Jen Eury talks Ethical Challenges

Our November general meeting for PRSSA featured Jen Eury, the director of alumni relations at Smeal College of Business. Eury received her master’s degree in higher education and her bachelor’s degree in ad/pr, both from Penn State. She is now a Ph.D. candidate studying higher education, with a minor in management and organization at Penn State. We asked Eury to tell us about her career and her advice on dealing with ethical challenges.

She began with some lessons she learned throughout her college and professional career:

  • Your first job is your first job. See it as an experience.
  • Workplace culture matters. Ask questions about it before accepting a position in the organization.
  • Grad school is an option.
  • Mentors are important. Use them as an opportunity to seek advice.
  • Challenges create opportunities. Overcoming adversity can benefit you and and your organization.
  • Teamwork counts.
  • Going above and beyond gets noticed. Ask, “what can I do to help?” Thank the HR person for your job with a hand written note.
  • Use alumni to find connections your ideal company.

After going through these lessons, Eury shifted gears. The rest of her presentation focused on “enhancing your effectiveness in recognizing and responding to ethical challenges.”

Individual ethical behavior is influenced in part by our values. Values are abstract conceptions of the ‘desirable’ that drive individuals attitudes and behavior. Our values come from many influences in our lives such as family, peers, experiences and society. Ask yourself, which values are most important to you personally?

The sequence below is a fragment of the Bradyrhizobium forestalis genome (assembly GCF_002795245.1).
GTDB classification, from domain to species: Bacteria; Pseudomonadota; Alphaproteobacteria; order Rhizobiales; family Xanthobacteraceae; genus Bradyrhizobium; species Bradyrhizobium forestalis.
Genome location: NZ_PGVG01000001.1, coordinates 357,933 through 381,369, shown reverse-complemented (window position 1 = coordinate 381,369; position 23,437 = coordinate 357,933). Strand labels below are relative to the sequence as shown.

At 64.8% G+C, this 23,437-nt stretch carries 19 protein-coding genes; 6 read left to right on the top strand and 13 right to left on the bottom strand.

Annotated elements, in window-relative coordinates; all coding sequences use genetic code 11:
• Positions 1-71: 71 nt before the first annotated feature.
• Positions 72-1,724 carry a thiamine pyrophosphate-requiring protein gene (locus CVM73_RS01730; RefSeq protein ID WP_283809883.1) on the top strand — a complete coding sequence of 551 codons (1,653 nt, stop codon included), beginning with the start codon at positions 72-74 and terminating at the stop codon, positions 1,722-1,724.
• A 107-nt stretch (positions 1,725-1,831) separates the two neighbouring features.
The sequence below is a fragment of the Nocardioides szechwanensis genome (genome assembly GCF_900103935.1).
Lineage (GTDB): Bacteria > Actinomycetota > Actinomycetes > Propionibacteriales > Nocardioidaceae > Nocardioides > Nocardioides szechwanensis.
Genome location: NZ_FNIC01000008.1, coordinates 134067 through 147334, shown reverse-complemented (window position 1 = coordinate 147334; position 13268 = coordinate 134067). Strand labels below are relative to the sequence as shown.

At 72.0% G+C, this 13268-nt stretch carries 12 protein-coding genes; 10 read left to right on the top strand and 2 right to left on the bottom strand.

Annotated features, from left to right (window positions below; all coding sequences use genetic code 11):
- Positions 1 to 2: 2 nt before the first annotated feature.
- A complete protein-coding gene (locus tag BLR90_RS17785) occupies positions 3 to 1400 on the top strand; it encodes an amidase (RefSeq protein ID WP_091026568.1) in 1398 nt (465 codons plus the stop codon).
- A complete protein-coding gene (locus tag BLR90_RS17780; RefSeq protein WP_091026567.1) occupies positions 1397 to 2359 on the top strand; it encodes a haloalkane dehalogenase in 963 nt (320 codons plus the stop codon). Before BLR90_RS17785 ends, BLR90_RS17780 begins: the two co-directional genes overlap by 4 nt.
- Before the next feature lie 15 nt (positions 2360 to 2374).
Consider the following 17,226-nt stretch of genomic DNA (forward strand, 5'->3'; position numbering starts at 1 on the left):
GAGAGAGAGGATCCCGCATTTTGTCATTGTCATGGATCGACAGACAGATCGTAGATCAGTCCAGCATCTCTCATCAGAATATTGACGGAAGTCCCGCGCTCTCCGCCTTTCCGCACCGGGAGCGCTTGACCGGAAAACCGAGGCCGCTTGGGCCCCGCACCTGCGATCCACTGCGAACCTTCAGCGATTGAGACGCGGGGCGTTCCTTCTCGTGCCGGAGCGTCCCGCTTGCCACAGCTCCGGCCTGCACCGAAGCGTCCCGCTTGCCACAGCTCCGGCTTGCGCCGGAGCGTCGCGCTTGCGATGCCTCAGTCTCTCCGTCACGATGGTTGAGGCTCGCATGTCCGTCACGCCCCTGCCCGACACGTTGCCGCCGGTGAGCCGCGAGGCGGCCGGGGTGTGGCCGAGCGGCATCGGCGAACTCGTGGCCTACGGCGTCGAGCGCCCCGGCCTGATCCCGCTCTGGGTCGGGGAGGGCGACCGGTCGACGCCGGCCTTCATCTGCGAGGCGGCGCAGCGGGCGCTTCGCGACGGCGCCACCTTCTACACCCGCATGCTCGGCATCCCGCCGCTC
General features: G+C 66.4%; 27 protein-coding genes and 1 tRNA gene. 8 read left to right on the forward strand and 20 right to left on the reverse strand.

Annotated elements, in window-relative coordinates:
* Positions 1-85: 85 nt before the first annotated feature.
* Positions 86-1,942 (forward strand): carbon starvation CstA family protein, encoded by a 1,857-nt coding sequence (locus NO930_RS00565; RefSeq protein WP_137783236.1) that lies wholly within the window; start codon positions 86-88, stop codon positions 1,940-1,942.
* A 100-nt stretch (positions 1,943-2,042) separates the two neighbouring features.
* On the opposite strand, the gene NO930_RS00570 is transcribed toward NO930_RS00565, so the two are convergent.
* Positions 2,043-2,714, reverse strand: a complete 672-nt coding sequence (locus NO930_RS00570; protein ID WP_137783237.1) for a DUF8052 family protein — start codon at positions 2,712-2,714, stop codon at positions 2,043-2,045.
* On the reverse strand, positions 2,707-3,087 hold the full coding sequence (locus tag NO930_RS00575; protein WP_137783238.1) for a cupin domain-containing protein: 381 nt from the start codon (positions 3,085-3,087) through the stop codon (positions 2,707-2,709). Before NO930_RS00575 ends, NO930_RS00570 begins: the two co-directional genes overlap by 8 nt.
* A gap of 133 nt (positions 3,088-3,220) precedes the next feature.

An ethical dilemma is when your values are in conflict.

  • There can be conflict between your personal values.
    • If you value honesty and financial success, do you stretch the truth on your resume to get a higher paid position? Or do you list your skills truthfully and get a position that earns less?
  • There can be conflict in your organization’s values.
    • Let’s say you work at a company that values both diversity and customer satisfaction. If a customer says he or she does not want to deal with your employee of a different ethnic background, what do you do? Your choice will violate one of these two values.
  • There can also be conflict between your personal values and your organization’s values.
    • If you value honesty and your organization values obedience, what do you do if your boss asks you to skew some totals on a budget report? Do you side with your personal value? Or do you obey your boss?

“It’s okay to stand up when something is wrong,” Eury says. “Say something.”

Everyone faces ethical dilemmas, no matter how big or small the consequences. It is important to be able to leave the situation when something doesn’t feel right. If your values are in conflict, trust your instincts. Think about a person in your life who you would never want to let down (your mother, for example).

It is essential to understand an organization’s values and decide, do your values fit with theirs?

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